CW: Suicide mentioned & attempts
I had a terrible headache this morning. I couldn’t move. I get migraines sometimes. They are debilitating. I tried to stand up but I couldn’t. I wanted to get medication but I couldn’t even move. I was getting scared. I every time this happens I fear the worst. My anxiety ramps this up to a full on tumor really fast. I usually start hyperventilating, but this time the most peculiar thought came into my mind. It felt like another voice other than my own. The thought said.
It was was said in such a sweetness that I have never known. It was said in such kindness that I wasn’t aware of. Was it God? Was it me? No one has ever spoken to me like that before. I’ve received kindness but it has never been so deep. It has never been so honest. It has never spoken so soft and truthfully.
Usually when we are in a state of anxiety or pain people can judge and say “stop feeling sorry for yourself” but honestly, we are doing the complete opposite of that. We have no sympathy or empathy for the self, so we seek it elsewhere. We go to the internet for validation. We go to our partners. We go out on tinder dates with strangers looking for them to rub our temples when we have a migraine and to say “poor thing.”
Whether it was God, the universe, or myself, who said it. Poor thing. I cried and held myself for the first time in my life. It was illuminating. Usually I cry and clutch on to the fabric of reality for dear life, but I finally did it. This is self care. Actually caring for the self. Actually finally feeling compassion for yourself. I then began to realize I’ve been hearing this phrase in many different ways within myself all along. My response has never been helpful.
When we are in the throes of stress and anxiety we tense up and our defense mechanisms come into play. When our inner compassion, or God, or truth begins to speak within us, we silence it. When our soul says “poor thing” we respond as our demons. We respond as our parent or guardian who said “I don’t need your pity” when we saw them weep. We respond as our mentor who chastised us for crying over the loss of an opportunity. We respond as a troll online who said we were playing the victim and have no right to exist. We don’t listen to that voice inside which is always trying to be kind to us. Some of our inner voices are buried so deep under trauma that we think our demons are being compassionate. We seek the attention of others because we don’t know how to hear the compassion within ourselves.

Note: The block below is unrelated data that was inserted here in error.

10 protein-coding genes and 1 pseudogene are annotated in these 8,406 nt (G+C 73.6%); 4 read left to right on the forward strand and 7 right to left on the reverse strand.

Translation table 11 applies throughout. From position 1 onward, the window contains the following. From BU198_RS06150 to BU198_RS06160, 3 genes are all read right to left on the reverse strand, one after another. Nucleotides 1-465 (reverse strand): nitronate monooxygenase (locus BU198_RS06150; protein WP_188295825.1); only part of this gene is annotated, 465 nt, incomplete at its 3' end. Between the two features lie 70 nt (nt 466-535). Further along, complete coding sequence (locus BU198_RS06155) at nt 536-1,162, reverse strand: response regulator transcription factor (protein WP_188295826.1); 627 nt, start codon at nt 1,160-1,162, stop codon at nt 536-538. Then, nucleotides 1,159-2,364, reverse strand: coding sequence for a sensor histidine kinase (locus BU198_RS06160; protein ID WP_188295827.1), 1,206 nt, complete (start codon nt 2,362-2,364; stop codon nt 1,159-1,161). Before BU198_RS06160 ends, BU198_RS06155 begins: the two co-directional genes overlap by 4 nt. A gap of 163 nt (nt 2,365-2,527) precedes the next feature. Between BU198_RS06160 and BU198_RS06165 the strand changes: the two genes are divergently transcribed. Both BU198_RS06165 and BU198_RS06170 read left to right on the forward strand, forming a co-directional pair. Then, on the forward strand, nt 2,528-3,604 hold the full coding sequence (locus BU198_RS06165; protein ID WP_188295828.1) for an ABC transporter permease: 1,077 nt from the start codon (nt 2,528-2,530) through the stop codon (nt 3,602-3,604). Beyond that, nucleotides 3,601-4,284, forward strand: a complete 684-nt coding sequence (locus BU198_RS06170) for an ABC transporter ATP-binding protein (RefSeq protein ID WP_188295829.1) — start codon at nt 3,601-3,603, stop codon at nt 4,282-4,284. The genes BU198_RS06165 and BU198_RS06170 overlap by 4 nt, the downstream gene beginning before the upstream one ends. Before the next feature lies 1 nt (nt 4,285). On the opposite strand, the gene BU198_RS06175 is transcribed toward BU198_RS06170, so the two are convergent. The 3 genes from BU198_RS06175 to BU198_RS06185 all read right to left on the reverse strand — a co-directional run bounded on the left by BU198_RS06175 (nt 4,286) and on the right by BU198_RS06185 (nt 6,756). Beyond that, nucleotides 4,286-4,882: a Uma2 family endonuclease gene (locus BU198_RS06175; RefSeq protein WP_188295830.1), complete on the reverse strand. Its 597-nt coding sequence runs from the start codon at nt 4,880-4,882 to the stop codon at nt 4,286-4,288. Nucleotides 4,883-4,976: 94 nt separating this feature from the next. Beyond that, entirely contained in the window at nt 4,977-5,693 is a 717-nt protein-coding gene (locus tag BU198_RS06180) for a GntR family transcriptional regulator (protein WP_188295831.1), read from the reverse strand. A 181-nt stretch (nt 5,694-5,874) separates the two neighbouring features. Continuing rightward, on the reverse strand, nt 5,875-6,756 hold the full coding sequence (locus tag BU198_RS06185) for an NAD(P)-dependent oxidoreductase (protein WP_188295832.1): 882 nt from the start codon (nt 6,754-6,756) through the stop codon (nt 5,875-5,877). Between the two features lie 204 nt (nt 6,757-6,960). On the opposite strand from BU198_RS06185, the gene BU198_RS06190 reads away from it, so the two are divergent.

We don’t know how to feel sorry for ourselves. We don’t apologize to self for the times we have abused ourselves. We don’t look to self in the space that we are hurting often until it is too late. That’s why a lot of us live on this suicidal edge, because we wait until we get to the end of a bottle, the end of a binge, the end of an abusive relationship, the end of a road, when that inner compassion meshes with death and the self and we all are one. But often that ends in a death ignoring accident. For some they don’t survive.
I’ve been through enough death ignoring accidents. I’ve been to the hospital for suicide attempts, but honestly I think I’ve tried on more occasions than I even know. Through drugs, drinking, abusive men, all just trying to get them to rub my temples and hold me for a moment. I wanted death to validate and vindicate me when I could have done it inwardly with this compassion all along.
It is human nature to forget these things when they happen. When we deepen our truth and understanding of self we say “huh, that’s interesting.” But we often get so wrapped up in the addiction of wanting to feel loved we forget that pure inner compassion that speaks to us is what is true. This inner truth is enough. All of these falsities of fame and adoration pass after 15 minutes and we must clamor for more, but inner compassion, the depth of love, that truth is eternal.